Chapter 10Toward Sustainability for Large-Scale Computing Systems: Environmental, Economic, and Standardization Aspects

Christina Herzog,1 Jean-Marc Pierson,1 and Laurent Lefèvre2

1IRIT, University of Toulouse, Toulouse, France

2INRIA, LIP Laboratory, Ecole Normale Supérieure de Lyon, University of Lyon, Lyon, France

10.1 Introduction

During the previous chapters of this book, several advances have been demonstrated toward more energy-efficient distributed systems, from networks to data centers and clouds, high-performance computing or peer-to-peer systems. While these works are very important and valuable, we move the focus point slightly in this chapter and present a wider point of view.

Obviously, energy efficiency is only one side of the sustainability issue. All efforts toward energy efficiency do not mean that they all consider Green information technology (IT) as a whole. We want first to define precisely the link between sustainability and Green IT when the actions on computer systems can increase the economical, the societal, or the environmental values, but not necessarily the three aspects together.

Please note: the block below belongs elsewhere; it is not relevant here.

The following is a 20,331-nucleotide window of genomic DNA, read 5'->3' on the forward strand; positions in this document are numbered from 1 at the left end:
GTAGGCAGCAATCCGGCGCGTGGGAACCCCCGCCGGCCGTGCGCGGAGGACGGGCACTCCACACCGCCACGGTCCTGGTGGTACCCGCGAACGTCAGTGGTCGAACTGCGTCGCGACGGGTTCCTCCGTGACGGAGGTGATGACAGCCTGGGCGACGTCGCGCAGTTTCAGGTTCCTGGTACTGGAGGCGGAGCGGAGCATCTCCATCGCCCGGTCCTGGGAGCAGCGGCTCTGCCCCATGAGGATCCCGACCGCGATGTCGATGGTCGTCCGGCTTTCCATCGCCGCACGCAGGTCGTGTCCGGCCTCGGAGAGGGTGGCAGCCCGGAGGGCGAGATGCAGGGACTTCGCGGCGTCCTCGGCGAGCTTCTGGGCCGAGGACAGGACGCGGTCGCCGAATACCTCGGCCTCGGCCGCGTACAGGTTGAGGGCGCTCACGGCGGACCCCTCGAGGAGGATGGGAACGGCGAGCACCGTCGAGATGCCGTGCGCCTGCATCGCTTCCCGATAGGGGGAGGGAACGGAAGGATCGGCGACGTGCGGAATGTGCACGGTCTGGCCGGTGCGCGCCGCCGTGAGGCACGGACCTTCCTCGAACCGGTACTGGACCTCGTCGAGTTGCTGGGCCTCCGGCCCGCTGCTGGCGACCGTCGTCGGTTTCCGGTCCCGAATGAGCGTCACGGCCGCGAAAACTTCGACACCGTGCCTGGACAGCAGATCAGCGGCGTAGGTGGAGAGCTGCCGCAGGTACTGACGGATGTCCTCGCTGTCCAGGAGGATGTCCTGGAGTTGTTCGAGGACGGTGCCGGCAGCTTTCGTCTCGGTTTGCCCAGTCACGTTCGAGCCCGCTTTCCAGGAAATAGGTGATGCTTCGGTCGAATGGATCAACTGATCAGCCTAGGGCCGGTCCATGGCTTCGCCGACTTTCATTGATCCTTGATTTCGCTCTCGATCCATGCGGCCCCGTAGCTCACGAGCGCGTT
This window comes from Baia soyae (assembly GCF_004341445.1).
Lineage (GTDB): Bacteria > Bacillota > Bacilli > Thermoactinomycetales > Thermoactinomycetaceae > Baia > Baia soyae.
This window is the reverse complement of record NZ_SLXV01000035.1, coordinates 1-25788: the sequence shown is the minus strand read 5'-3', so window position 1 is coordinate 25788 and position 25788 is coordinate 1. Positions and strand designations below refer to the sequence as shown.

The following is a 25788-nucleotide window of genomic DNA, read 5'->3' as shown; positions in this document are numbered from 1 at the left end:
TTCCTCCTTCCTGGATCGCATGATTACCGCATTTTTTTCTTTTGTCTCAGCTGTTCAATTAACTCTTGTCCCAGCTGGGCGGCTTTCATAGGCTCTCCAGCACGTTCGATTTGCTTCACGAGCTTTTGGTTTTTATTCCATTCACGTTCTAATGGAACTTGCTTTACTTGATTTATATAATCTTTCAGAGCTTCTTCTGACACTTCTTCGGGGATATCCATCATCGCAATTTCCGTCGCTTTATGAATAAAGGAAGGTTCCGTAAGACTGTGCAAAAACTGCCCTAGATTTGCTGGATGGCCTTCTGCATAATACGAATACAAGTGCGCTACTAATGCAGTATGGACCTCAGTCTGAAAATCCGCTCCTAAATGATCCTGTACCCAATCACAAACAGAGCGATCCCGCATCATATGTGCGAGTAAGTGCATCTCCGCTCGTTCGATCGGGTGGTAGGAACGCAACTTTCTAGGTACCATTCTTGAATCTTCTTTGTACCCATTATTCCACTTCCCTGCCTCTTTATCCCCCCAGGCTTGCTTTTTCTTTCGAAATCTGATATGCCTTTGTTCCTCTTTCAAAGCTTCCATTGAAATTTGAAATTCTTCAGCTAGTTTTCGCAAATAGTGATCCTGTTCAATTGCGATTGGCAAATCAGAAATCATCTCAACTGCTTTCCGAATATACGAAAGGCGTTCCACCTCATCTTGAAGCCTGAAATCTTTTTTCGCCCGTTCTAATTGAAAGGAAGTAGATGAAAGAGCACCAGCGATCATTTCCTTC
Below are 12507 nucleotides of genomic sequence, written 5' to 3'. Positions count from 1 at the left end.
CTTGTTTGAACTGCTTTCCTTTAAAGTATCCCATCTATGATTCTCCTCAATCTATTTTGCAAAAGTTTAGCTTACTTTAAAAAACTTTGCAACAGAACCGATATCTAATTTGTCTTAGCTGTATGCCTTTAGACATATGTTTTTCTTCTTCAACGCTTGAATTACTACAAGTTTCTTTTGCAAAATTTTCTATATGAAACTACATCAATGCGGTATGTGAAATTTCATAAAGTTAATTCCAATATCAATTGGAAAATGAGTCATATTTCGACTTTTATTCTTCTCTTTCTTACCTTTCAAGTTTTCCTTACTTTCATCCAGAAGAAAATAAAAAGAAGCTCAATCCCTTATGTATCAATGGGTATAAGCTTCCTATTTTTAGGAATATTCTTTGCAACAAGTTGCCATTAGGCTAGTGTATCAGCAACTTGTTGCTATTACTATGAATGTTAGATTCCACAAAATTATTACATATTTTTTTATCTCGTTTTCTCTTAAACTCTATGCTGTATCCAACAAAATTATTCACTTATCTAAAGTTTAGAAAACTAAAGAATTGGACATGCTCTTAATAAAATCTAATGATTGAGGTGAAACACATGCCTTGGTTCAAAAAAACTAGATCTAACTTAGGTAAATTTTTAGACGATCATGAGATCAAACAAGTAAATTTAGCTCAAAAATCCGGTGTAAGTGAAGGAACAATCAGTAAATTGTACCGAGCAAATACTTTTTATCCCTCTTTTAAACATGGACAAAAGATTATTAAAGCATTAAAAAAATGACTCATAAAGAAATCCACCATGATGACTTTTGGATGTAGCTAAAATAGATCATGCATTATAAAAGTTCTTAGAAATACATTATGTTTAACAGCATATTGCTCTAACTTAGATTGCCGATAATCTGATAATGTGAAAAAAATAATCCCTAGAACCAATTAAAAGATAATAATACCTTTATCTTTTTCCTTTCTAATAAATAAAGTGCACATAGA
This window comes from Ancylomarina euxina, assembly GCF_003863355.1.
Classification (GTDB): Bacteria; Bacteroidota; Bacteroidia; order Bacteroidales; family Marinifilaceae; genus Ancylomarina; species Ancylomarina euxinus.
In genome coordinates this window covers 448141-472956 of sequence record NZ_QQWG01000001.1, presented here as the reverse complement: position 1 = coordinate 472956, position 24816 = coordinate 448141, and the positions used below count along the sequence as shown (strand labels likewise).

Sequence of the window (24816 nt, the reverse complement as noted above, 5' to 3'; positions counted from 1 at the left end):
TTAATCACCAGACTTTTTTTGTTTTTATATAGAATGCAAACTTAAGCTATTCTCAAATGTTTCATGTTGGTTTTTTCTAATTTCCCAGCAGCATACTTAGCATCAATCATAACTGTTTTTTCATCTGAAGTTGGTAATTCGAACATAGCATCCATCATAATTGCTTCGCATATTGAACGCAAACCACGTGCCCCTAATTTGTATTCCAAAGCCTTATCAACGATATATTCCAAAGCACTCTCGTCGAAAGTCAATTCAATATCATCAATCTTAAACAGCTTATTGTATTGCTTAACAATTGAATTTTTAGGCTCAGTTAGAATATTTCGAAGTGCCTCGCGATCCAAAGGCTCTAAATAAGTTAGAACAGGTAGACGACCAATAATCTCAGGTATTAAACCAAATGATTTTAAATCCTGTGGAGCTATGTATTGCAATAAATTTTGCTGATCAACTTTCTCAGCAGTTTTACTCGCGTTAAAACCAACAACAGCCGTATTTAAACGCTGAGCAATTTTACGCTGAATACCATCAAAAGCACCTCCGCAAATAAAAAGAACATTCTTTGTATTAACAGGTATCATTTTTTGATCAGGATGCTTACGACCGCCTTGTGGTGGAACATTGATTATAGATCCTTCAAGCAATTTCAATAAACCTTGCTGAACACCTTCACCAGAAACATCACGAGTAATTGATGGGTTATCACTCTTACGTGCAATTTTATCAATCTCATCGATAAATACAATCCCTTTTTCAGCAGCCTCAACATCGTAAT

Second, we want to outline the differences across the actors involved in the innovation circle in Green IT: their motivations, their approaches, and their outcomes can vary largely and that differences can accelerate or decrease the pace of Green IT adoption.

Recognizing the role of standardization and professional bodies toward greener IT, we examine, mainly in the data ...

Get Large-scale Distributed Systems and Energy Efficiency: A Holistic View now with O’Reilly online learning.

O’Reilly members experience live online training, plus books, videos, and digital content from 200+ publishers.